Building for the future: sustainable construction and
refurbishment on the government estate
Publication of the Committee’s 3rd Report, Session 2007-08
Edward Leigh MP, Chairman of the Committee of Public Accounts, today said:
“The government is a long way off meeting its own targets and standards for the sustainability of its buildings. Environmental assessments of new government buildings are supposed to be mandatory but are actually being conducted in only a third of cases. And fewer than a one in ten of such projects can be shown to meet the required environmental standards.
“The picture is not all bad - with a fifth of all new builds examined by the National Audit Office achieving an excellent environmental rating. But departments in general are clearly taking a cavalier approach to the sustainability of their new buildings. It goes without saying that the systems for monitoring compliance with environmental standards are poor and that there is no overall responsibility for making sure that fine words about greener government buildings are translated into action.
“The government should practice what it preaches and set an example for others to follow.
“The message must be driven home that sustainability can and should deliver better value for money over the whole lifetime of a building. I welcome action by the Treasury to simplify the mechanisms for estimating the cost of a building over the whole of its life. It now needs to make sure that departments use them.”
Mr Leigh was speaking as the Committee published its 3rd Report of this Session which, on the basis of evidence from the Office of Government Commerce and the Department for Environment, Food and Rural Affairs, examined the reasons for the limited progress made to date and the prospects for improvement.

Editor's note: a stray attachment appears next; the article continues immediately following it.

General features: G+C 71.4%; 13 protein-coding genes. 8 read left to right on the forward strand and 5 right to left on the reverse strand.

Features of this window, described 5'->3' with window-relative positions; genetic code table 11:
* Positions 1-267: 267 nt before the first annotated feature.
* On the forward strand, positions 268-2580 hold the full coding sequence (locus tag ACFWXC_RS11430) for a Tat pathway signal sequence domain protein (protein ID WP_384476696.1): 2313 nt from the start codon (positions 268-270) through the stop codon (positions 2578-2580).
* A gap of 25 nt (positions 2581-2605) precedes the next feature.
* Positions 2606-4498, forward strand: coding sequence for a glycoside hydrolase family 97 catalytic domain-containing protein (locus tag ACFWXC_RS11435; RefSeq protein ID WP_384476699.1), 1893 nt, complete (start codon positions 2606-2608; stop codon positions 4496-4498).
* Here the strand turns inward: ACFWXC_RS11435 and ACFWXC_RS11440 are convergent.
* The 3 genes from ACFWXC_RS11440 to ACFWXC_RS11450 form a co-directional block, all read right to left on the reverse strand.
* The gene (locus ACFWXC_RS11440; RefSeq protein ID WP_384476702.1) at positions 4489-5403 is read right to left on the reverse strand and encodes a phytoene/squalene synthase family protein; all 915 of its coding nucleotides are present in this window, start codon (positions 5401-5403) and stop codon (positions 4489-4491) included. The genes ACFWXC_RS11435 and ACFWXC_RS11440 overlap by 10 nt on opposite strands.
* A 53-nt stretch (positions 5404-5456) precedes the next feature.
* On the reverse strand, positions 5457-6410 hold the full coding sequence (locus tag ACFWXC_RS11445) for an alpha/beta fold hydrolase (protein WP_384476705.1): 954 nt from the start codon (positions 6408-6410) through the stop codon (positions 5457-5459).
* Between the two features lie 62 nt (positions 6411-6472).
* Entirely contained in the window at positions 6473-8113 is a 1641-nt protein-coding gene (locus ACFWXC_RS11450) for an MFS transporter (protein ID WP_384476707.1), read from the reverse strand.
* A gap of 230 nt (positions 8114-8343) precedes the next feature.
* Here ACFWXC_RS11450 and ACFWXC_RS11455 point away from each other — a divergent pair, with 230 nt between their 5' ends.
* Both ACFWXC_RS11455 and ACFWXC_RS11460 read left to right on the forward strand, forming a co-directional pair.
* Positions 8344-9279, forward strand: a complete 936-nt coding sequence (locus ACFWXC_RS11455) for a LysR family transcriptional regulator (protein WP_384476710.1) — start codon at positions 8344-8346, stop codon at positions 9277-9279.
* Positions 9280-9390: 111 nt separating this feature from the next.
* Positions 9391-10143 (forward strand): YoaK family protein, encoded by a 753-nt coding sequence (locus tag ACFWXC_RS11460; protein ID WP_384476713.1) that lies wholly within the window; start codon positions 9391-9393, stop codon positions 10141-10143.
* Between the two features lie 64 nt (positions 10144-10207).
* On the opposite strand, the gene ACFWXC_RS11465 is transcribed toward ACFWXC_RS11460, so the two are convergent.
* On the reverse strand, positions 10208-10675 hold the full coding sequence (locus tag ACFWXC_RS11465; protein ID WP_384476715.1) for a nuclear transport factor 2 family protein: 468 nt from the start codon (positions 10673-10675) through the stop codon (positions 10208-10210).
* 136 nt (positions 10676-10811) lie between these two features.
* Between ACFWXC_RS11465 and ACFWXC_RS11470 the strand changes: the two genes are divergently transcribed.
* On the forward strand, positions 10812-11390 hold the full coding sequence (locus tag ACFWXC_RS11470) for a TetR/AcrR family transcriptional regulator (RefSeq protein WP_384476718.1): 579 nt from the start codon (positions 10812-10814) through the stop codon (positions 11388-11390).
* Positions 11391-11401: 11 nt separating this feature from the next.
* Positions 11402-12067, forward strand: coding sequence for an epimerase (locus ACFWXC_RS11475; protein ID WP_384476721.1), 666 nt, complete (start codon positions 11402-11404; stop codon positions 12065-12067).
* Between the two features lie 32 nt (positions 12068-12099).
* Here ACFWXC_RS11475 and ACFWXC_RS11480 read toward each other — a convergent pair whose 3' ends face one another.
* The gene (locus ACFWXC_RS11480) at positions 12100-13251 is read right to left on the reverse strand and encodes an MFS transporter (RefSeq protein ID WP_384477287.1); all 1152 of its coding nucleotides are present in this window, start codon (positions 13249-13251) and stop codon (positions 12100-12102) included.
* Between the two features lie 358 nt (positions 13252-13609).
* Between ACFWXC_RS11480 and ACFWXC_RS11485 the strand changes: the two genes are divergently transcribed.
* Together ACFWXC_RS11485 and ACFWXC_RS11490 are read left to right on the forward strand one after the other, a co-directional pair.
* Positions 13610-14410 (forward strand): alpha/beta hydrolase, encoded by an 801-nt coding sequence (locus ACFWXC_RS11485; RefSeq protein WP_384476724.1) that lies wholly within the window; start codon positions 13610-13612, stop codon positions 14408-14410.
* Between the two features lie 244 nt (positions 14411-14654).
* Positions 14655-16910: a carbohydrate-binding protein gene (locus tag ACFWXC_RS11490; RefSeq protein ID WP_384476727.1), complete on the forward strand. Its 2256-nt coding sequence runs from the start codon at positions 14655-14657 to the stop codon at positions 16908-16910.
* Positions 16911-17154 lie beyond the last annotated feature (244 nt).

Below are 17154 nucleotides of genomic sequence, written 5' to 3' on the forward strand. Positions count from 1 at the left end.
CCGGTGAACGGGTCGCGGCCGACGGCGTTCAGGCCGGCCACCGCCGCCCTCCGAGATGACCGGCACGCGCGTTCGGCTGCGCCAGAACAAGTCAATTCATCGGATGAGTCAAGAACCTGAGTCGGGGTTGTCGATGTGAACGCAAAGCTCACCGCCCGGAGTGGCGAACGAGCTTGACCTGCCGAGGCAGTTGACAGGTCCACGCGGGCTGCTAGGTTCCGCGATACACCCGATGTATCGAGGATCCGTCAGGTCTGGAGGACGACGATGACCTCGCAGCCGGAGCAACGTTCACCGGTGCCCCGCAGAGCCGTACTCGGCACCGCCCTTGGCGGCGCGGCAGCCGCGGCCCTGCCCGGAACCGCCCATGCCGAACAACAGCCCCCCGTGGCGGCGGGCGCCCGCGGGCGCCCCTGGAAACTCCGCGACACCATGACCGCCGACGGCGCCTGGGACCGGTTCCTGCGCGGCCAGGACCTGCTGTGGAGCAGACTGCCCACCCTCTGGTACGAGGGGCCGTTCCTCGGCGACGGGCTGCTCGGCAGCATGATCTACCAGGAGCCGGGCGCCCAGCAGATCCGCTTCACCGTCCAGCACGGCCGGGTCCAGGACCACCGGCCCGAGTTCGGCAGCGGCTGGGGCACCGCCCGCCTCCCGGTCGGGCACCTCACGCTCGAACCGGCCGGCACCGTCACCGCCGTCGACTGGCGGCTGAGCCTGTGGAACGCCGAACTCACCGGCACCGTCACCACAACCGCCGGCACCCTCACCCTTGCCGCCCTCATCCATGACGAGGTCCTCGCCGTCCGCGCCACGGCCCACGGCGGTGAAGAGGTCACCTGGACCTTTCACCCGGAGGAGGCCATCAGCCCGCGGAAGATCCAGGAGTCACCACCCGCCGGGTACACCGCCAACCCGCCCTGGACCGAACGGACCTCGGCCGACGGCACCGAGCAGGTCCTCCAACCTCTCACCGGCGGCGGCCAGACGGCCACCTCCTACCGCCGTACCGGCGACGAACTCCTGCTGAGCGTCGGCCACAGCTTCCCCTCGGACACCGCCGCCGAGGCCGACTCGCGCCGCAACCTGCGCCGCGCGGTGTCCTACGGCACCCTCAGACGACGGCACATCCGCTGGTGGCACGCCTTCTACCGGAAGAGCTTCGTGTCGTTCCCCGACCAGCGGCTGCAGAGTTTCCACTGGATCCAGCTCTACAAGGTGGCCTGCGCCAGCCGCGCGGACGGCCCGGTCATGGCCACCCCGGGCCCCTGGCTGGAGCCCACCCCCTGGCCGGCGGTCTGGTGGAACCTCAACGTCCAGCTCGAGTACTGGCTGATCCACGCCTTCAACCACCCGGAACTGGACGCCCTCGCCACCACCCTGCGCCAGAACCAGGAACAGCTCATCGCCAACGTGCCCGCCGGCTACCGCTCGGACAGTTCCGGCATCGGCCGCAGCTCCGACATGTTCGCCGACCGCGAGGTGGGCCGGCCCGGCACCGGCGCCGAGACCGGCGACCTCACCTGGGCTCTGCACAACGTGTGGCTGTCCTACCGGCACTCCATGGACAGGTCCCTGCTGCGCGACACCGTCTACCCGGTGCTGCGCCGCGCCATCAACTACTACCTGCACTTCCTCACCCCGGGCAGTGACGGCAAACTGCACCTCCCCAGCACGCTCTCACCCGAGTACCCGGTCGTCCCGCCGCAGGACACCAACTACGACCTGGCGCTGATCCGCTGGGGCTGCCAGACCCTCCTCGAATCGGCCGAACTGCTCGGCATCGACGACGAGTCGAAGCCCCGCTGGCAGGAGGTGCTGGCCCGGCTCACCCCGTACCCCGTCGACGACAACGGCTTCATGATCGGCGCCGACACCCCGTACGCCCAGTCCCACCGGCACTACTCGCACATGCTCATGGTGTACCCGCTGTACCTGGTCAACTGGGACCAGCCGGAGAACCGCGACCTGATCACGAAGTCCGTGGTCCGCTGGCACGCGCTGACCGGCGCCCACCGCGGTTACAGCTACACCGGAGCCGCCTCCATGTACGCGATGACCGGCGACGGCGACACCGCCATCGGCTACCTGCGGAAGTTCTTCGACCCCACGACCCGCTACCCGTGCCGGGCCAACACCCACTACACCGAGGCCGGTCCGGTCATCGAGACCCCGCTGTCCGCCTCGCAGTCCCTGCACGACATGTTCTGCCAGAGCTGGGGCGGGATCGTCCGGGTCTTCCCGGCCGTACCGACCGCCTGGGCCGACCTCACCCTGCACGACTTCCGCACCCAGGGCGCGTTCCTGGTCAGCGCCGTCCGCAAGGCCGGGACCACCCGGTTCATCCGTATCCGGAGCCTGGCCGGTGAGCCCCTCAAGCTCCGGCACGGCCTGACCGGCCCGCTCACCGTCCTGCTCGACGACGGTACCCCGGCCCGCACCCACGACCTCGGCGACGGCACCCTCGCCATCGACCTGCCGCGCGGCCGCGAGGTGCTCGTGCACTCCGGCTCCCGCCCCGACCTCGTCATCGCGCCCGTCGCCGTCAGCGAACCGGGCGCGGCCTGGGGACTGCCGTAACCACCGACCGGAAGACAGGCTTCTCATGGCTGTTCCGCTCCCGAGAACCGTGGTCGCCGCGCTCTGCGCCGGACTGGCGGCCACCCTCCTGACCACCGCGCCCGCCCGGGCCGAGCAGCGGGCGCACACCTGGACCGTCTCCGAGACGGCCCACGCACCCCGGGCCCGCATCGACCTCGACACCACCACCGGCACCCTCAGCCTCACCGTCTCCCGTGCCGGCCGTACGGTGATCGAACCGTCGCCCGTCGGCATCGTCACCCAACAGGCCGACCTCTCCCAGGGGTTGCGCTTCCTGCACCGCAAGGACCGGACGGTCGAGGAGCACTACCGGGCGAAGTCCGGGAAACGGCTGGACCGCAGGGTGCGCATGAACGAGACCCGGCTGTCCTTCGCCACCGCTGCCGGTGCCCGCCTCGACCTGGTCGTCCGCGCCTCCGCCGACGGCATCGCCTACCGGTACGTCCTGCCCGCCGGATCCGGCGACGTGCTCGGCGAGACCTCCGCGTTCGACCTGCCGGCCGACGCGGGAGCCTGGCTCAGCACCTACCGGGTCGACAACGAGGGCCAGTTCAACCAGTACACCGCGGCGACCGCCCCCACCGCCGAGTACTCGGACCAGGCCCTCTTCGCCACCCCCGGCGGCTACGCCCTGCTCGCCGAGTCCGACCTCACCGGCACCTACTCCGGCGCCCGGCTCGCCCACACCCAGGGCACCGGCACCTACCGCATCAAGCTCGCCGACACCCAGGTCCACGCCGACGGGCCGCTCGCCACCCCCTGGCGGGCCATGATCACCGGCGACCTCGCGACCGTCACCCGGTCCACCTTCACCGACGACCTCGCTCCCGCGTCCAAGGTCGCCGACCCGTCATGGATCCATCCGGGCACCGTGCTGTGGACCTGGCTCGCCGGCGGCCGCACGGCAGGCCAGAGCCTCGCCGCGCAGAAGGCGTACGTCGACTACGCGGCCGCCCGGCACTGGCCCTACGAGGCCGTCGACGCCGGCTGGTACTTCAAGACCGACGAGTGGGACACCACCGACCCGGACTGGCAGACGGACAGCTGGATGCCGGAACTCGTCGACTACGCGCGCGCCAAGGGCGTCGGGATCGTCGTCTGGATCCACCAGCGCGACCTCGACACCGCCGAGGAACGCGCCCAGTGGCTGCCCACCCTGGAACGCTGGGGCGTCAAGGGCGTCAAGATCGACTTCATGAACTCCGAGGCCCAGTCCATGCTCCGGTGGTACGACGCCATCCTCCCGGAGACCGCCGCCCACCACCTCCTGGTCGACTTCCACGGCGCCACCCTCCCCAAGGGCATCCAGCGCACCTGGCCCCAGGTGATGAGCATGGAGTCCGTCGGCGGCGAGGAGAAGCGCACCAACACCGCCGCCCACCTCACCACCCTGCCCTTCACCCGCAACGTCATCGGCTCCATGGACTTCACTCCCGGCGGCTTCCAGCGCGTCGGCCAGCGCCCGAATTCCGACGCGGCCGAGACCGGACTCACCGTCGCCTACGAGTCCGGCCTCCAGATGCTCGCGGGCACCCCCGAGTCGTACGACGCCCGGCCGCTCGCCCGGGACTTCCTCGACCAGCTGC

Each year government departments and agencies spend in the region of £3 billion on new buildings and major refurbishments. The government has set estate-wide sustainability standards for the construction and refurbishment of its buildings.
Much remains to be done across government to meet these standards. Mandatory environmental assessments were carried out in only 35% of new builds and 18% of major refurbishment projects in 2005-06, and only 9% of projects could be shown to meet the required environmental standards. Departmental uptake of mandatory “Quick Wins”, products pre-assessed to be more sustainable, was limited. Monitoring against estate-wide operational sustainability targets does not set out clearly performance against Quick Wins or sustainability targets for individual projects. Departments did not undertake post-occupancy evaluations, which can be an effective way of identifying improvements, and did not carry out whole life costing which is necessary if the most sustainable option is to be chosen.
Several initiatives are being pursued to encourage the take-up of sustainable options and change the perception of conflict between sustainability and budgetary constraints. Guidance on whole life costing has already been clarified, emphasising that wider benefits form part of that assessment. The development of cross-departmental common contracts, such as the recent “green tariff” contract for energy, offers new opportunities to departments to obtain environmental benefits. There are also plans to improve the Gateway process to take full account of environmental objectives at an earlier stage. The Property Benchmarking Programme, which will collect estate-wide information, is also expected to assist in future performance monitoring.